Natural Fat is Good For Heart - Trans Fats Cause Heart
by Michael Teplitsky
pressure, strokes, and obesity.

The truth is that it will do nothing of the kind.

The theory that saturated fat increases the risk of heart attack has been around
since about 1950s. This theory has since been disproved by many medical studies.

Some studies showed that a diet high in saturated fats can increase "bad" LDL
cholesterol. But it increased the "good" HDL cholesterol at the same time, so the
overall effect was unclear.

By far the largest and the most comprehensive study of this subject was the Nurses
Health Study that followed 80,082 women for over 14 years. They found that
neither the fat nor cholesterol in the diet were associated with increased risk of heart
disease. The rates of heart disease were about the same regardless of how much fat
people ate.

Even eating food that contained cholesterol (an egg every day) did not increase the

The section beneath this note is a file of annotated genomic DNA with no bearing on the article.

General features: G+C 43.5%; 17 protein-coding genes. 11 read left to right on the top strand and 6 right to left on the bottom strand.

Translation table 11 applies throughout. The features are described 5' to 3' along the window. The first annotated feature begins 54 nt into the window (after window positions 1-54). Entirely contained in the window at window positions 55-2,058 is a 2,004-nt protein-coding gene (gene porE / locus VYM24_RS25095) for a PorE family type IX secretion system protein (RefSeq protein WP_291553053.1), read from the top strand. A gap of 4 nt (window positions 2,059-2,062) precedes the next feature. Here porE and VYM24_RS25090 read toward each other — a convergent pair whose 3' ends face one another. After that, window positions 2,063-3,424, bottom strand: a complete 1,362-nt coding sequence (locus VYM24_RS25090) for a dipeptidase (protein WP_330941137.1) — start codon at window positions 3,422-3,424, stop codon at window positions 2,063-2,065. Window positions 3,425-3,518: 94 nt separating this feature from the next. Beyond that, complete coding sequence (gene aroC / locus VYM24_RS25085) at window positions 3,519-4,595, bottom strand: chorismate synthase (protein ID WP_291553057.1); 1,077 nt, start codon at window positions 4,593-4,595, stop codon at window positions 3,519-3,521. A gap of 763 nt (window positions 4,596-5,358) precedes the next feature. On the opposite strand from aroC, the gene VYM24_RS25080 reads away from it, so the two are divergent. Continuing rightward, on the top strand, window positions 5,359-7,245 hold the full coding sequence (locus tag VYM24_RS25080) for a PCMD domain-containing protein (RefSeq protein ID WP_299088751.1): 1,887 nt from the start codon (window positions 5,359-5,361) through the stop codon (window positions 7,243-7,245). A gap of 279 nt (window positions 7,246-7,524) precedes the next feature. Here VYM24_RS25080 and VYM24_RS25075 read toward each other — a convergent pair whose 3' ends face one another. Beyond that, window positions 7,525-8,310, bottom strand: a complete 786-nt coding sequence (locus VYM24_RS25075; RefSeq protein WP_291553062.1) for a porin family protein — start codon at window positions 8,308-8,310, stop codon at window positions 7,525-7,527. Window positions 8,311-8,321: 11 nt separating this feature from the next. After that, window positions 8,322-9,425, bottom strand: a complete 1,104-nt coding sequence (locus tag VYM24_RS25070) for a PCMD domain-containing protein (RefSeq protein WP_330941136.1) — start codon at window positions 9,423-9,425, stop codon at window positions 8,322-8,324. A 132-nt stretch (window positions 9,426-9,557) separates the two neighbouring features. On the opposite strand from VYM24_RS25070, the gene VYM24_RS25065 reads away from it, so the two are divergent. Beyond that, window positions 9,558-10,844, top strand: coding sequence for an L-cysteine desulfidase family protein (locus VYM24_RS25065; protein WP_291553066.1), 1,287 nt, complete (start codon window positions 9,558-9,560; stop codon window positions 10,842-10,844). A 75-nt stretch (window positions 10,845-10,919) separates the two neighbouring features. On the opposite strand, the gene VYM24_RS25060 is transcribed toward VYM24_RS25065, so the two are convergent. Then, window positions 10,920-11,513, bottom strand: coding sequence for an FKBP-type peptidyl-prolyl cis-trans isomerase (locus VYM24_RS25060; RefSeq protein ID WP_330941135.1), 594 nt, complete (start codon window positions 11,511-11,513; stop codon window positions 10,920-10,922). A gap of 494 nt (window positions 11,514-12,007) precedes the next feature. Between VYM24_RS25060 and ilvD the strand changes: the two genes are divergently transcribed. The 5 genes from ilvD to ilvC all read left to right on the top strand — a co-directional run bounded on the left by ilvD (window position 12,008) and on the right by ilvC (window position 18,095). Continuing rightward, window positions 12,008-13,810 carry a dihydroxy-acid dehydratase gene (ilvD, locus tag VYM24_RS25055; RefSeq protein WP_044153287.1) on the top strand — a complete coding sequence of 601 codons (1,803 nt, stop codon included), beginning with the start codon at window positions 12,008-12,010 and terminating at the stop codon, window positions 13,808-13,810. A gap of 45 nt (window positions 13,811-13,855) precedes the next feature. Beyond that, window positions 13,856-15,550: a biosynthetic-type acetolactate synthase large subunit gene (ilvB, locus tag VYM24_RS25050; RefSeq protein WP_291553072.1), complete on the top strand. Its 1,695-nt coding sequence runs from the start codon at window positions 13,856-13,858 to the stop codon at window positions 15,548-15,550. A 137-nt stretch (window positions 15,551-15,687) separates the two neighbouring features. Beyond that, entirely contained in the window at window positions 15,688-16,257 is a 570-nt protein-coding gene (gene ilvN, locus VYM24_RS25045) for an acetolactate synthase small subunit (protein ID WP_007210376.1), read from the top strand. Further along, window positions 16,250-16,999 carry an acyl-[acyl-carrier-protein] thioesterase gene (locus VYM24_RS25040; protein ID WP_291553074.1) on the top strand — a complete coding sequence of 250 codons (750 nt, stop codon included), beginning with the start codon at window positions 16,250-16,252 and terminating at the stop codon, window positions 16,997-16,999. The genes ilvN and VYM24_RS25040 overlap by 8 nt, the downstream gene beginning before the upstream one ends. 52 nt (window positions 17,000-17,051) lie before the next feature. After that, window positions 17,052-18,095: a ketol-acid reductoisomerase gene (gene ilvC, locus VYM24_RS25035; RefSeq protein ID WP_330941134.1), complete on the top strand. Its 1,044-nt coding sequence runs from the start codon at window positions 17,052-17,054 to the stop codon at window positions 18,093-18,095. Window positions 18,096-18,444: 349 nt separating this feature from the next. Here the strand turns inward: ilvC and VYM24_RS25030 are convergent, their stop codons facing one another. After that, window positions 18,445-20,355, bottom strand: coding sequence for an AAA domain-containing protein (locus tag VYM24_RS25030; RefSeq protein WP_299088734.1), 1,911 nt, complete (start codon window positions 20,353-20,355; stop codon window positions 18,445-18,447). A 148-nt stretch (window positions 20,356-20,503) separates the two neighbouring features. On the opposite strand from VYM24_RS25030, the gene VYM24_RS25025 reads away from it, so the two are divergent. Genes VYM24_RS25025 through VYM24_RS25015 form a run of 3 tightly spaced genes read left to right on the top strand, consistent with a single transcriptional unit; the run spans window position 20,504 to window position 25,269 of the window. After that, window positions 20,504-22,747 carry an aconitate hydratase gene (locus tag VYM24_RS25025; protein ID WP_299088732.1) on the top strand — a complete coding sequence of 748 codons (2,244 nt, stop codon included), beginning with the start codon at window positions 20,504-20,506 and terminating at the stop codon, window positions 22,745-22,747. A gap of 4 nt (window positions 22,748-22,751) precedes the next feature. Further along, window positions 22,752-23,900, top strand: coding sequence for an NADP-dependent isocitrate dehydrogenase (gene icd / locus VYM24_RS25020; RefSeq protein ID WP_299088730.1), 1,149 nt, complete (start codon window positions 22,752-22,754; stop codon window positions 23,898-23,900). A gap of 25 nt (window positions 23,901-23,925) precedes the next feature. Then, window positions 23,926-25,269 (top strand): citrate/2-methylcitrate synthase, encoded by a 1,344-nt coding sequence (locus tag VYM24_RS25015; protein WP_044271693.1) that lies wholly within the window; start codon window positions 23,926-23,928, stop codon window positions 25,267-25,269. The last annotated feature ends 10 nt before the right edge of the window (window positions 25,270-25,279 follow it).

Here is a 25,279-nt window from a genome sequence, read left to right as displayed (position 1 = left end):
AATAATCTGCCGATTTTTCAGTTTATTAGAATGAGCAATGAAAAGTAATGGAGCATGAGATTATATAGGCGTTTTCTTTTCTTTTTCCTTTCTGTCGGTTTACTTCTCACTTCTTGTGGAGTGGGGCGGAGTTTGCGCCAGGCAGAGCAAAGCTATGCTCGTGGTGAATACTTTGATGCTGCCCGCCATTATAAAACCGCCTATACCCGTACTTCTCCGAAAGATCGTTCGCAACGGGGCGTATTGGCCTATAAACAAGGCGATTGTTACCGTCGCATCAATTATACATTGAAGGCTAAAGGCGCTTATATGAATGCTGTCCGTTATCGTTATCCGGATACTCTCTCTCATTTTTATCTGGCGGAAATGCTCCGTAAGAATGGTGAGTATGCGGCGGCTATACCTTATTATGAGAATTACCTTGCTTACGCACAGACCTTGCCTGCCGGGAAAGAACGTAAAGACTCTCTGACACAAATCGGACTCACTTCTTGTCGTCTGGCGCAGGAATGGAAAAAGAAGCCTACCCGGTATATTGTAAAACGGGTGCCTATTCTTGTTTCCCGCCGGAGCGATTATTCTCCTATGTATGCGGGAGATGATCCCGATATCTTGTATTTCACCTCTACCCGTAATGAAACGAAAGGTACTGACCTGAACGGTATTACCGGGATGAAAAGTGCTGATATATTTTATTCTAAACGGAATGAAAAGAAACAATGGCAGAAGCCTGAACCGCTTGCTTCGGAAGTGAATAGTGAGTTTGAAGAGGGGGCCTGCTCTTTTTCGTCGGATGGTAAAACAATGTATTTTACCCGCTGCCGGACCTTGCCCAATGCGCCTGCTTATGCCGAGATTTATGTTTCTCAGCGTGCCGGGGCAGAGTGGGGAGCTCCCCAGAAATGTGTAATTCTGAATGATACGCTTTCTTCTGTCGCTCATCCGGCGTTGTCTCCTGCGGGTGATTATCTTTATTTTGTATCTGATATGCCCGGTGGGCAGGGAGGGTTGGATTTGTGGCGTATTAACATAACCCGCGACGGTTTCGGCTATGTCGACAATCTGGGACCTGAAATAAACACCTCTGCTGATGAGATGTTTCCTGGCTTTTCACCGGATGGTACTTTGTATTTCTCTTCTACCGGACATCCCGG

risk of heart disease. This makes sense, because eggs are real food and people have
been eating them for thousands of years without any problems. It is true that eggs
have a small amount of cholesterol, but they are loaded with lecithin, essential fatty
acids, and B vitamins, all of which actually reduce the risk of heart disease.

There is one type of fat that definitely increased the heart risk - the trans-fats that
come from the "healthy" man-made foods that were created to help us avoid
"unhealthy" fats like butter, meat, and eggs.

One major source of trans-fats is partially hydrogenated vegetable oil, which is used
in margarines, breads, rolls, cookies, cakes, doughnuts, all kinds of baked goods,
salad dressings, potato chips, corn chips, and other snacks.

Trans-fatty acids produce chronic inflammation, a process that is linked to heart
disease, atherosclerosis, diabetes, stroke, Alzheimer's, cancer, and other chronic
conditions. They also increase the "bad" LDL cholesterol, while reducing the "good"
HDL cholesterol, exactly the opposite of what you want.

They increase the level of a bad fat called lipoprotein (a), which increases the risk of